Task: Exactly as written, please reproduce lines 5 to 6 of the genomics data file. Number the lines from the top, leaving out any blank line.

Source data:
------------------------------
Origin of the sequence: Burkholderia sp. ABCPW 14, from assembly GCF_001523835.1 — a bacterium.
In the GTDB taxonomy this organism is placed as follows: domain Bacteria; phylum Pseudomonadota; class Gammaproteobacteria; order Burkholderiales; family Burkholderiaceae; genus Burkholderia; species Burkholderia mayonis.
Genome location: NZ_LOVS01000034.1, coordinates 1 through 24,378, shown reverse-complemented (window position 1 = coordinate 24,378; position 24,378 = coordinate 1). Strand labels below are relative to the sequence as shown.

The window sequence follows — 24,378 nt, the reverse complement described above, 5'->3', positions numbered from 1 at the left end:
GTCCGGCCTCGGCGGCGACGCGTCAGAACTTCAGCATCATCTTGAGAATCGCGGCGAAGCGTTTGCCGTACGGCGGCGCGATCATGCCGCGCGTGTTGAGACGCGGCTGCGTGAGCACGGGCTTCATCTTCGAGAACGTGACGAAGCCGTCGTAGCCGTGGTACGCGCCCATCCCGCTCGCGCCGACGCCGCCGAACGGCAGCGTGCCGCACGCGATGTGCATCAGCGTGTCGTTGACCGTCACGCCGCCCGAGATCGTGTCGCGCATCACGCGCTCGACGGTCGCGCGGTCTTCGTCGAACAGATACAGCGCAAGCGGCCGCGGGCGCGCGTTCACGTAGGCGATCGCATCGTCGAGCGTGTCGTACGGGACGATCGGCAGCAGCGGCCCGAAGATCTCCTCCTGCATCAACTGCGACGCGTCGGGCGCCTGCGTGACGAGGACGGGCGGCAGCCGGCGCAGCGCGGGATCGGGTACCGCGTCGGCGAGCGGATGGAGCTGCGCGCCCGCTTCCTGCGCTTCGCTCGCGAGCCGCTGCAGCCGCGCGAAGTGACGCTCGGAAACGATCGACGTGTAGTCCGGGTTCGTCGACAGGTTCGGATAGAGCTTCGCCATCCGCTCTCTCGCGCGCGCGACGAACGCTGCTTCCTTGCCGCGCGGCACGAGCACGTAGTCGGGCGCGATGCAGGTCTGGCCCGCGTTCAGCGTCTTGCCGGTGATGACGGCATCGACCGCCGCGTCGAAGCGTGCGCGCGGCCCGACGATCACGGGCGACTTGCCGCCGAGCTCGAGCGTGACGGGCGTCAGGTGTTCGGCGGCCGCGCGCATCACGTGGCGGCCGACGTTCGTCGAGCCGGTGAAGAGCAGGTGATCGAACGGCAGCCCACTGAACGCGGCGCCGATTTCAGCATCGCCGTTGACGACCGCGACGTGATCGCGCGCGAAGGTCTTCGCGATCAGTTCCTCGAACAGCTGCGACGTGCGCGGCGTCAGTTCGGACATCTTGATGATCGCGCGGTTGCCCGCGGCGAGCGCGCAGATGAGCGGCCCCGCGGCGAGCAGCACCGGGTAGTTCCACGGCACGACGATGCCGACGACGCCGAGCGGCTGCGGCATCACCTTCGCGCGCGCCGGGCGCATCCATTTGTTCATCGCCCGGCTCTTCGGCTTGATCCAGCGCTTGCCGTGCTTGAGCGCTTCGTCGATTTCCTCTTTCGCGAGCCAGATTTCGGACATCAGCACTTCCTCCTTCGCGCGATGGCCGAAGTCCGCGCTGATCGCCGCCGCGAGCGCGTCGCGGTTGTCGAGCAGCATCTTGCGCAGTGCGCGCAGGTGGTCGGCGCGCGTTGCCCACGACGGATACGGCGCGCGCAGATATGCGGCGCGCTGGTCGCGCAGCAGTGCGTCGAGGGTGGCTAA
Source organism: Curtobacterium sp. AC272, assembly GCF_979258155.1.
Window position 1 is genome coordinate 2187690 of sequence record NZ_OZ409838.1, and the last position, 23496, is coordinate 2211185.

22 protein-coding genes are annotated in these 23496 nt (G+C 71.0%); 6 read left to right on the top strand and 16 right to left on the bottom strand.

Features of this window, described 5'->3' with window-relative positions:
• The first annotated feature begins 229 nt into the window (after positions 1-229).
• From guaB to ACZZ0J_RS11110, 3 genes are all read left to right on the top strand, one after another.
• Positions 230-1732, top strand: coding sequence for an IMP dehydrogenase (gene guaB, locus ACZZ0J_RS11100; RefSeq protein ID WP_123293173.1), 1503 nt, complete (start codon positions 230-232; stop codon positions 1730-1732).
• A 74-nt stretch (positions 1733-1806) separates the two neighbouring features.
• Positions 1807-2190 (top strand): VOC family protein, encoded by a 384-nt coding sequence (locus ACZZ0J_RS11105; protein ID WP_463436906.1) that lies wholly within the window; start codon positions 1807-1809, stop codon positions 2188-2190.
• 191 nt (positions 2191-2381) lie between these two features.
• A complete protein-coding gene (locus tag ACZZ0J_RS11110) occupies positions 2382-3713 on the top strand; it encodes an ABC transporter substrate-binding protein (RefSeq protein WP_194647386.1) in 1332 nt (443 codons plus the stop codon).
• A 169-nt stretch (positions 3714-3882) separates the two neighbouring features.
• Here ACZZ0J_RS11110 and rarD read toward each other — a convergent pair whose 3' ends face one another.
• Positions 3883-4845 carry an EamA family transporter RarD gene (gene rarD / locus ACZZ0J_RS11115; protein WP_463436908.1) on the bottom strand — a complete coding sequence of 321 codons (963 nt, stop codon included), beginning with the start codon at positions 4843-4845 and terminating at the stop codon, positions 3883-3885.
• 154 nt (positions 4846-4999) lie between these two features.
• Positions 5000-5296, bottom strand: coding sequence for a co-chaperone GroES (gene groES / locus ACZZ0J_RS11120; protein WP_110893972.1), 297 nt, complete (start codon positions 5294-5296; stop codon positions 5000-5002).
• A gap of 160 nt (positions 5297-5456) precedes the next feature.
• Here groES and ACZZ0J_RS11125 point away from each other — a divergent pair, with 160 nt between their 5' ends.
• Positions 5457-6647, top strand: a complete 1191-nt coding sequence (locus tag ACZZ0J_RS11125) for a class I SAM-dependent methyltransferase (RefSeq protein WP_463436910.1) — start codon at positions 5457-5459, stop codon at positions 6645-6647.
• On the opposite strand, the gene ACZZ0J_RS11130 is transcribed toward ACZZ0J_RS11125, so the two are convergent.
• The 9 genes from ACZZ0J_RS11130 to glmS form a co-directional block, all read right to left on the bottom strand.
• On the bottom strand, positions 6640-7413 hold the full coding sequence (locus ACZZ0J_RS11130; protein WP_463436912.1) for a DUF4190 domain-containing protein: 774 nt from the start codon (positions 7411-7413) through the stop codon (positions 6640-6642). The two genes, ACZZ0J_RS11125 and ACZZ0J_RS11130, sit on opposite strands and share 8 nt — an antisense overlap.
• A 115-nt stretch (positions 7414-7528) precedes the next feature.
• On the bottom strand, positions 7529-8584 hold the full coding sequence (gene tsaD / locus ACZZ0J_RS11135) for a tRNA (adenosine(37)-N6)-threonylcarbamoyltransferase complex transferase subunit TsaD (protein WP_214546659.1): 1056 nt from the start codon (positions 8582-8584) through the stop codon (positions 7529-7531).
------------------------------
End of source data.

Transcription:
GTCCGGCCTCGGCGGCGACGCGTCAGAACTTCAGCATCATCTTGAGAATCGCGGCGAAGCGTTTGCCGTACGGCGGCGCGATCATGCCGCGCGTGTTGAGACGCGGCTGCGTGAGCACGGGCTTCATCTTCGAGAACGTGACGAAGCCGTCGTAGCCGTGGTACGCGCCCATCCCGCTCGCGCCGACGCCGCCGAACGGCAGCGTGCCGCACGCGATGTGCATCAGCGTGTCGTTGACCGTCACGCCGCCCGAGATCGTGTCGCGCATCACGCGCTCGACGGTCGCGCGGTCTTCGTCGAACAGATACAGCGCAAGCGGCCGCGGGCGCGCGTTCACGTAGGCGATCGCATCGTCGAGCGTGTCGTACGGGACGATCGGCAGCAGCGGCCCGAAGATCTCCTCCTGCATCAACTGCGACGCGTCGGGCGCCTGCGTGACGAGGACGGGCGGCAGCCGGCGCAGCGCGGGATCGGGTACCGCGTCGGCGAGCGGATGGAGCTGCGCGCCCGCTTCCTGCGCTTCGCTCGCGAGCCGCTGCAGCCGCGCGAAGTGACGCTCGGAAACGATCGACGTGTAGTCCGGGTTCGTCGACAGGTTCGGATAGAGCTTCGCCATCCGCTCTCTCGCGCGCGCGACGAACGCTGCTTCCTTGCCGCGCGGCACGAGCACGTAGTCGGGCGCGATGCAGGTCTGGCCCGCGTTCAGCGTCTTGCCGGTGATGACGGCATCGACCGCCGCGTCGAAGCGTGCGCGCGGCCCGACGATCACGGGCGACTTGCCGCCGAGCTCGAGCGTGACGGGCGTCAGGTGTTCGGCGGCCGCGCGCATCACGTGGCGGCCGACGTTCGTCGAGCCGGTGAAGAGCAGGTGATCGAACGGCAGCCCACTGAACGCGGCGCCGATTTCAGCATCGCCGTTGACGACCGCGACGTGATCGCGCGCGAAGGTCTTCGCGATCAGTTCCTCGAACAGCTGCGACGTGCGCGGCGTCAGTTCGGACATCTTGATGATCGCGCGGTTGCCCGCGGCGAGCGCGCAGATGAGCGGCCCCGCGGCGAGCAGCACCGGGTAGTTCCACGGCACGACGATGCCGACGACGCCGAGCGGCTGCGGCATCACCTTCGCGCGCGCCGGGCGCATCCATTTGTTCATCGCCCGGCTCTTCGGCTTGATCCAGCGCTTGCCGTGCTTGAGCGCTTCGTCGATTTCCTCTTTCGCGAGCCAGATTTCGGACATCAGCACTTCCTCCTTCGCGCGATGGCCGAAGTCCGCGCTGATCGCCGCCGCGAGCGCGTCGCGGTTGTCGAGCAGCATCTTGCGCAGTGCGCGCAGGTGGTCGGCGCGCGTTGCCCACGACGGATACGGCGCGCGCAGATATGCGGCGCGCTGGTCGCGCAGCAGTGCGTCGAGGGTGGCTAA
Source organism: Curtobacterium sp. AC272, assembly GCF_979258155.1.